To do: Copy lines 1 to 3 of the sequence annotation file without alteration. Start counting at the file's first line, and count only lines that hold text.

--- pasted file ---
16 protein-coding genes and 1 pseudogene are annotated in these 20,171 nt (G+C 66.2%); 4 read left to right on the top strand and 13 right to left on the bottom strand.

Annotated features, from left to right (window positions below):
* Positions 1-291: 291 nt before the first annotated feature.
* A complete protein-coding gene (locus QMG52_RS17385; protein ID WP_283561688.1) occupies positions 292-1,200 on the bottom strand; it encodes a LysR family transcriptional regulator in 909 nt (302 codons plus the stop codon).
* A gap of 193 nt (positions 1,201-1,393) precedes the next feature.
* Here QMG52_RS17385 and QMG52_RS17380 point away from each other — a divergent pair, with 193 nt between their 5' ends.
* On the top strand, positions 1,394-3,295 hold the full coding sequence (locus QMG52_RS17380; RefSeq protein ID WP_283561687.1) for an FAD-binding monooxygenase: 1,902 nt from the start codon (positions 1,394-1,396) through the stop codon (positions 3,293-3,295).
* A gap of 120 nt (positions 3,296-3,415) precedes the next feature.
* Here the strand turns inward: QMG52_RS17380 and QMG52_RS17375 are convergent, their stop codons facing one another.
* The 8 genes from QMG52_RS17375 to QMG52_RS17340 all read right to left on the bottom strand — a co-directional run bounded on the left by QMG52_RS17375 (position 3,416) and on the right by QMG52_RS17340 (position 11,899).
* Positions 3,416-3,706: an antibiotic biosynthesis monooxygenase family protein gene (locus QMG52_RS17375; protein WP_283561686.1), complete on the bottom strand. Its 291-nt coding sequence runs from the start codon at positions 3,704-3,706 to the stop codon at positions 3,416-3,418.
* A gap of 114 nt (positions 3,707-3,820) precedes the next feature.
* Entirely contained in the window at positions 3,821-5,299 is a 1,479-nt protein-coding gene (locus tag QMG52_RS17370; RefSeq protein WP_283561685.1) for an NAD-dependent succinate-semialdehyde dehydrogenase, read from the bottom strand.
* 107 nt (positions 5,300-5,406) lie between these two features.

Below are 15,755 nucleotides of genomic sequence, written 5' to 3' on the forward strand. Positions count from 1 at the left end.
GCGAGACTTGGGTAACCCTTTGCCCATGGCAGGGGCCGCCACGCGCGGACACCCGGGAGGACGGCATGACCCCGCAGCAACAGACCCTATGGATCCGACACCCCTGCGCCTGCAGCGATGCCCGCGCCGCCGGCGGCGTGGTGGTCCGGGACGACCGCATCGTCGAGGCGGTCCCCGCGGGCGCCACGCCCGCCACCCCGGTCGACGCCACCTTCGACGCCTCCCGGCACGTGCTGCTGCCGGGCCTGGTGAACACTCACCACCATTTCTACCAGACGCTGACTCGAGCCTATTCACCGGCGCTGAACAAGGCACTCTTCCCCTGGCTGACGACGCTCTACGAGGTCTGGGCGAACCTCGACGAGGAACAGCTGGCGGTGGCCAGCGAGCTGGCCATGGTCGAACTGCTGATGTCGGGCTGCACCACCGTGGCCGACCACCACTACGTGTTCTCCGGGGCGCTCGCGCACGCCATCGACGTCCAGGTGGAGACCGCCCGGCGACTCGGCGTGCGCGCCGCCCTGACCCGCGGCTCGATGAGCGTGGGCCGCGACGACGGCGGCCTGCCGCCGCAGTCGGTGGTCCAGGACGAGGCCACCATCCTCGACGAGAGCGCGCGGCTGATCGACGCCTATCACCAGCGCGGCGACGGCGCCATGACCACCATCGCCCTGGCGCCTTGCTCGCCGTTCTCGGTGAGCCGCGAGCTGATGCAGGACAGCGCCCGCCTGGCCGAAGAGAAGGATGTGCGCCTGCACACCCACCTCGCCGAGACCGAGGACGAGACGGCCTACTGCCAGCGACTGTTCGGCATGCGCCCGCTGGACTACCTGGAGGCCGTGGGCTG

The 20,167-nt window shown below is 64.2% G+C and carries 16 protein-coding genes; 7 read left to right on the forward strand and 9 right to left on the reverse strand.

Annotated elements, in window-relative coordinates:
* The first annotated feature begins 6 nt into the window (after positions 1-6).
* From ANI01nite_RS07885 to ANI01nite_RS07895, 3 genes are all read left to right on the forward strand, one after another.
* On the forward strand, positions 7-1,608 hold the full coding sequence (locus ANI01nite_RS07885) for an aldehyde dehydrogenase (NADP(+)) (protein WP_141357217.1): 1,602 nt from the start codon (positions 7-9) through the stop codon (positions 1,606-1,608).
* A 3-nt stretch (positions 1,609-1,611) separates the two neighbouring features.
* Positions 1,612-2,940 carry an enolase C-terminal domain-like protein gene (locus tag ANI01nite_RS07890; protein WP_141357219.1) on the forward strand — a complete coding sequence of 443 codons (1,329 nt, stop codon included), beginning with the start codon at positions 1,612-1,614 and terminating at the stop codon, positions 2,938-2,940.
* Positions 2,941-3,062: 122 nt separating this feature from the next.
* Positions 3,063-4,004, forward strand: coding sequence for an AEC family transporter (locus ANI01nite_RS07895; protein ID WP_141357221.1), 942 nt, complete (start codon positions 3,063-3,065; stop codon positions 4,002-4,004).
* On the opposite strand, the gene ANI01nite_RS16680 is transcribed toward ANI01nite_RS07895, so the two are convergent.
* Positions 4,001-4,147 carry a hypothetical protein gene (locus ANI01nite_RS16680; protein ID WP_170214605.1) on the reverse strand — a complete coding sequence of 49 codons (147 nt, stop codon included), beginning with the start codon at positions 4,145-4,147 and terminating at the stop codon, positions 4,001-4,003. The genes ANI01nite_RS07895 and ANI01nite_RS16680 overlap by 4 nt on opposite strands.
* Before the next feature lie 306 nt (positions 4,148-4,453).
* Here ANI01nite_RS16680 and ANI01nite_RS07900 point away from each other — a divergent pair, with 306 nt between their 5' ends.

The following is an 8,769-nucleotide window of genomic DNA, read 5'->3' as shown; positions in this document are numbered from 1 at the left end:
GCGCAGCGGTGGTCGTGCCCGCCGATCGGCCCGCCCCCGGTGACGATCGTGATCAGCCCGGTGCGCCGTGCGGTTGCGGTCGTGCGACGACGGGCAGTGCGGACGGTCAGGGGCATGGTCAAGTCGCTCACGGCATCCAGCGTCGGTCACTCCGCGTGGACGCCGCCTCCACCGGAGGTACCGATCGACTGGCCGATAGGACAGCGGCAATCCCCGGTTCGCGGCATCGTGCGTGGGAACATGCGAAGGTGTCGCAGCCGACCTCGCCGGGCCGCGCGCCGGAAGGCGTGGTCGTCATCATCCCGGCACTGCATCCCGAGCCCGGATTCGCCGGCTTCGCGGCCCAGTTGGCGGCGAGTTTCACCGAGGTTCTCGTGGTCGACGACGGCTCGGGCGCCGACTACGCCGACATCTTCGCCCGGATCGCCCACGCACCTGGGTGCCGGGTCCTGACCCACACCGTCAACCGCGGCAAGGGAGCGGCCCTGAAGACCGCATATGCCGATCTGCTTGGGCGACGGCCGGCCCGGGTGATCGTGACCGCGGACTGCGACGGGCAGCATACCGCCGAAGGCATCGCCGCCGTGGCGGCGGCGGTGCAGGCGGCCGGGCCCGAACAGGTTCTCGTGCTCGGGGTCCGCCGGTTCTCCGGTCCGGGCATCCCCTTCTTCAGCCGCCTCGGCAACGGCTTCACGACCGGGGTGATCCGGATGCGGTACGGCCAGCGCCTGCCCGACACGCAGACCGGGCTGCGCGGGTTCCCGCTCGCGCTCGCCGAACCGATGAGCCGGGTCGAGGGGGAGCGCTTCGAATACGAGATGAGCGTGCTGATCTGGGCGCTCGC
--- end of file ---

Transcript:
16 protein-coding genes and 1 pseudogene are annotated in these 20,171 nt (G+C 66.2%); 4 read left to right on the top strand and 13 right to left on the bottom strand.

Annotated features, from left to right (window positions below):
* Positions 1-291: 291 nt before the first annotated feature.